2 July 2018
Four years ago Pauline Theron, who was in her third year as an engineering student at Massey University at Palmerston North, had to decide what career to pursue.
“Joining the Royal New Zealand Navy (RNZN) seemed a great way to combine my interest in engineering and my love for the sea,” she said.
Two years ago she was the top graduating officer from her course at Devonport Navy Base, and now she is posted until November as Assistant Marine Engineering Officer on HMS Albion, one of the Royal Navy’s two amphibious assault ships.
In this role Sub-Lieutenant Theron is gaining hands-on experience operating the ship’s marine engineering machinery. She is also learning how the ship’s 70-strong marine engineering department is run.
“The Royal Navy personnel have been very accommodating and welcoming. The camaraderie is good and the ship’s company have become like a second family,” she said.
The 23,000-tonne HMS Albion, which has 550 crew members, is currently deployed in the Asia-Pacific to strengthen the United Kingdom’s partnerships in a part of the world that is growing in strategic importance.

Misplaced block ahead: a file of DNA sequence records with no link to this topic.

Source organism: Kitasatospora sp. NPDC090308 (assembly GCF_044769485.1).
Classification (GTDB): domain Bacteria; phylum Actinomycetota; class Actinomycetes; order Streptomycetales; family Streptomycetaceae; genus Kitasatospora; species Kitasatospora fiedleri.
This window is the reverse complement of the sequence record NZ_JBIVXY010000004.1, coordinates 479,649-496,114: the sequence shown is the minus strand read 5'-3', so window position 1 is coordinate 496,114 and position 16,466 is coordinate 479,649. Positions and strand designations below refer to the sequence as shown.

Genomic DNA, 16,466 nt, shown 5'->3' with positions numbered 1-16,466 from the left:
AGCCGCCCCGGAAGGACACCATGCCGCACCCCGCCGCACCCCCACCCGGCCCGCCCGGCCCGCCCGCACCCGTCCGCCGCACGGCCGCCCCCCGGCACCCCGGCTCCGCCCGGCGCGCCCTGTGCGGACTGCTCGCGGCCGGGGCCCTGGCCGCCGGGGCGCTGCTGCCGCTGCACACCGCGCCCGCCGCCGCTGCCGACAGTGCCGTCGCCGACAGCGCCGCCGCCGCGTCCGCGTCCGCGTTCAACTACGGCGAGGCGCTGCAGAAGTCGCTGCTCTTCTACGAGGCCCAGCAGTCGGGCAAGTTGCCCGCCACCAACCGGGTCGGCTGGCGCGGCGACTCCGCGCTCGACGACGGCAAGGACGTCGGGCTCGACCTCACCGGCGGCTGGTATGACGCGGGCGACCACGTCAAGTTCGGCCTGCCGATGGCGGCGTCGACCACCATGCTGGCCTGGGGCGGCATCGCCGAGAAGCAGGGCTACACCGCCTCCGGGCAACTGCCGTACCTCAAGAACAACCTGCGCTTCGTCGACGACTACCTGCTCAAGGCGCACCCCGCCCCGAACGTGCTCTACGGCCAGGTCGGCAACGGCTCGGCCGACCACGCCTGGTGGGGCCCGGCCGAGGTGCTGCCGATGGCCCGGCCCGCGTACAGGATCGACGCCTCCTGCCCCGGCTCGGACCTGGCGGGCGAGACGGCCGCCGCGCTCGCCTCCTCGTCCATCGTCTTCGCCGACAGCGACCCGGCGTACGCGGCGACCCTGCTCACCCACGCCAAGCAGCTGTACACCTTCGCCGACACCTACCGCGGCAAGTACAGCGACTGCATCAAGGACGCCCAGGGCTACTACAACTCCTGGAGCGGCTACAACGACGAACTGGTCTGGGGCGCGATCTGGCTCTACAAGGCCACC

The ship has visited Singapore, Indonesia, Brunei and South Korea so far and exercised with a French task group in the Java Sea. It is presently in Japan to work alongside the United Kingdom’s allies and partners to support maritime security in the region’s busy shipping lanes.
“Being away from home can be challenging, so it’s great that we have email and occasional phone calls,” Sub-Lieutenant Theron said.
“It’s quite amusing seeing a stream of crew members heading to the nearest Wi-Fi zone every time the ship comes alongside in a foreign port.”
Born in South Africa, Sub-Lieutenant Theron migrated to New Zealand with her family when she was 14. They settled on the Kapiti Coast and later in Palmerston North.
With a bursary from the RNZN, she completed her engineering degree in December 2015 and joined the Regular Force the following month. She deployed to the Southern Ocean in 2016 as the Assistant Engineering Officer of offshore patrol vessel HMNZS Wellington.
“As an engineer, to be involved in docking and undocking a ship and in the meticulous planning that is required is an enriching experience,” she said.
“Walking underneath a large ship, such as when it enters a dry dock for repairs to the underwater portion of the hull, is a surreal experience.”